Sylvia's Lovers

By Elizabeth Gaskell; Andrew Sanders | Go to book overview

His lips quivered as he looked wistfully into Hester's face at these words. No need to tell her who was she. No need to put into words the fact, told plainer than words could have spoken it, that his heart was bound up in Sylvia.

Hester's face, instead of responding to his look, contracted a little, and, for the life of her, she could not have helped saying,--

'Why don't yo' go yourself, Philip?'

'I can't, I can't,' said he, impatiently. 'I'd give the world to go, for I might be able to comfort her; but there's lawyers to see, and iver so much to do, and they've niver a man friend but me to do it all. You'll tell her,' said Philip, insinuatingly, as if a fresh thought had struck him, 'as how I would ha' come. I would fain ha' come for 'em, myself, but I couldn't, because of th' lawyer -- mind yo' say because of th' lawyer. I'd be loath for her to think I was minding any business of my own at this time; and, whatever yo' do, speak hopeful, and, for t' life of yo!, don't speak of th' hanging, it's likely its' a mistake o' Donkin's; and anyhow -- there's t' cart -- anyhow I should perhaps not ha' telled thee, but it's a comfort to make a clean breast to a friend at times. God bless thee, Hester. I don't know what I should ha' done without thee,' said he, as he wrapped her well up in the cart, and placed the bundles of cloaks and things by her side.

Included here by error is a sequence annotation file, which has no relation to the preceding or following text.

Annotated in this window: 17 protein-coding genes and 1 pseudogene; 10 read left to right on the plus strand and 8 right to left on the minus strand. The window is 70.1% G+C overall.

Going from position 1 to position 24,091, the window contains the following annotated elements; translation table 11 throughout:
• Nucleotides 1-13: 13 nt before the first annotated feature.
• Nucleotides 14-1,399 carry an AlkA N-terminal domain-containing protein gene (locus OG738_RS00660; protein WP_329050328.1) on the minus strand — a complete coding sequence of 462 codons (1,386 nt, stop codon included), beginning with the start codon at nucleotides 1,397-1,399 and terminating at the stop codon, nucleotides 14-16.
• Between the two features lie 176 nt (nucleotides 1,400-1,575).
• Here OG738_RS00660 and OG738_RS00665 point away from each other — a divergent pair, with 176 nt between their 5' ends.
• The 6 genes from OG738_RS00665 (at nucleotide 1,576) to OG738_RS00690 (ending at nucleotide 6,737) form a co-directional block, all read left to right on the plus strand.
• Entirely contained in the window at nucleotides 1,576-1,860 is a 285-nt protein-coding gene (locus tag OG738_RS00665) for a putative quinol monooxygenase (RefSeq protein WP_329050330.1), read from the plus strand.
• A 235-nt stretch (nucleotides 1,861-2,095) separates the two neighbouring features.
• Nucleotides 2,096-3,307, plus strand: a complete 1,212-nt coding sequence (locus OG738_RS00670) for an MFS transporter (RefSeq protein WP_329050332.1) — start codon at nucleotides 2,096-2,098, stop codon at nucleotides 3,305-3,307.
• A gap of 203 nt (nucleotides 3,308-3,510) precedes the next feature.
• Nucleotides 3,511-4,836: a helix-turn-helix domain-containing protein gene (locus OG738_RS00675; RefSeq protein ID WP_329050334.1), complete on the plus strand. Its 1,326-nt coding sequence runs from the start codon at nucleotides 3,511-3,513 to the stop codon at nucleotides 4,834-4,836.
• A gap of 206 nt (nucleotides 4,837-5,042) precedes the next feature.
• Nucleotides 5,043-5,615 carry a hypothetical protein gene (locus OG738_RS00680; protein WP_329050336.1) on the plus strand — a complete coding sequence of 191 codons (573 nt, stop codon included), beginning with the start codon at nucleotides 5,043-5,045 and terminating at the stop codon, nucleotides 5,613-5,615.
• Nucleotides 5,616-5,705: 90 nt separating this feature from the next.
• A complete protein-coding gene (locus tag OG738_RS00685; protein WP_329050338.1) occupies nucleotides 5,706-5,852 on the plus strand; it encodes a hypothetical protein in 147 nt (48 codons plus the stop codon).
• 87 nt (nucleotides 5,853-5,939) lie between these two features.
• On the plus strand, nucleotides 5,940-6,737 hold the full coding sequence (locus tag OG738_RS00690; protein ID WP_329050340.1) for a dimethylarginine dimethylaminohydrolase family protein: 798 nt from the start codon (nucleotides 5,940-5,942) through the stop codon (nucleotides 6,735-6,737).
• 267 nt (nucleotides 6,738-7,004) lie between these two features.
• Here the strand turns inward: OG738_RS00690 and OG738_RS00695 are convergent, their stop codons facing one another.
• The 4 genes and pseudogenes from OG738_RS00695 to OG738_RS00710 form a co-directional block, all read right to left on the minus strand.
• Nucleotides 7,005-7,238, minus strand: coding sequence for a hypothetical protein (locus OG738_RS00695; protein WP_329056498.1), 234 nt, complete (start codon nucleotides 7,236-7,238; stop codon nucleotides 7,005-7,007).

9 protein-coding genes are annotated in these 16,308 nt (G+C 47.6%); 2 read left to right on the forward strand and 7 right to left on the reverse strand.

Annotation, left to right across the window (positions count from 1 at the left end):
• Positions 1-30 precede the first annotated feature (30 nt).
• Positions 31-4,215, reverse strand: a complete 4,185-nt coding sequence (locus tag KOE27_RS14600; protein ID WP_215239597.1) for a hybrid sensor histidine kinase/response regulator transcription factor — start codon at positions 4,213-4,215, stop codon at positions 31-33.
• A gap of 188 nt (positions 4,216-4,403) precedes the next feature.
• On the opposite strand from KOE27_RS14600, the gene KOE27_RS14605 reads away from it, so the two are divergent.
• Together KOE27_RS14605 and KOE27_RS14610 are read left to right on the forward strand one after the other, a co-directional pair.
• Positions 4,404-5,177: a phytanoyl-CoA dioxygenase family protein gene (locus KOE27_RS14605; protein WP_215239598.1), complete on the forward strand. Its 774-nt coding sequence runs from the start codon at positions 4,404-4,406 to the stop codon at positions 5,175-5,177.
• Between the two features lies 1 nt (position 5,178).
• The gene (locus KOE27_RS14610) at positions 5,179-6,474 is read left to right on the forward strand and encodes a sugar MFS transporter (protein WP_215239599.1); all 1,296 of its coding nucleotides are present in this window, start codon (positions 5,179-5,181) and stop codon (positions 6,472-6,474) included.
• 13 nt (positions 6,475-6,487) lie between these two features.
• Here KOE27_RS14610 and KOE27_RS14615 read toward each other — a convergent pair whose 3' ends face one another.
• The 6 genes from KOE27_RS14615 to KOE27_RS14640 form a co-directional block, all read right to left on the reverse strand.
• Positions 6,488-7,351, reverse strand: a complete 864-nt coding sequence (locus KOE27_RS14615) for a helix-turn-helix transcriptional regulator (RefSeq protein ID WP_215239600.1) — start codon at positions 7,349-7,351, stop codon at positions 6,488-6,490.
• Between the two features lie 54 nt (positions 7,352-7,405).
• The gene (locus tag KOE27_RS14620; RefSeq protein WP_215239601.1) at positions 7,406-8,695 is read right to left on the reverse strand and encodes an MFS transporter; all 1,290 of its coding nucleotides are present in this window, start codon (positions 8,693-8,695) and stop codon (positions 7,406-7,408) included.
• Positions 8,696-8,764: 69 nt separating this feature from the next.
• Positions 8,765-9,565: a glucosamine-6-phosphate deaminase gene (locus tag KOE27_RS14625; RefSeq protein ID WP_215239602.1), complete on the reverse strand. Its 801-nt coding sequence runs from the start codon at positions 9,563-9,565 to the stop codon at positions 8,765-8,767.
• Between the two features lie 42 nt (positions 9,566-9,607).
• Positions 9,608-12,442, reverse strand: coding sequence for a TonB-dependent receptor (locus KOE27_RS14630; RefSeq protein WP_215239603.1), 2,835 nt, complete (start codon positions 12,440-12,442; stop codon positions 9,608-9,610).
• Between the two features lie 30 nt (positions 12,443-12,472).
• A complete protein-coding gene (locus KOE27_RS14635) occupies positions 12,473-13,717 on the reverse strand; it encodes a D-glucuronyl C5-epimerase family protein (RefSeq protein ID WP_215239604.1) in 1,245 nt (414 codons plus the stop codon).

Along the street, in the jolting cart, as long as Hester could see the misty light streaming out of the shop door, so long was Philip standing bareheaded in the rain looking after her. But she knew that it was not her own poor self that attracted his lingering gaze. It was the thought of the person she was bound to.


CHAPTER XXVI
A DREARY VIGIL

THROUGH the dark rain, against the cold wind, shaken over the rough stones, went Hester in the little tax-cart. Her

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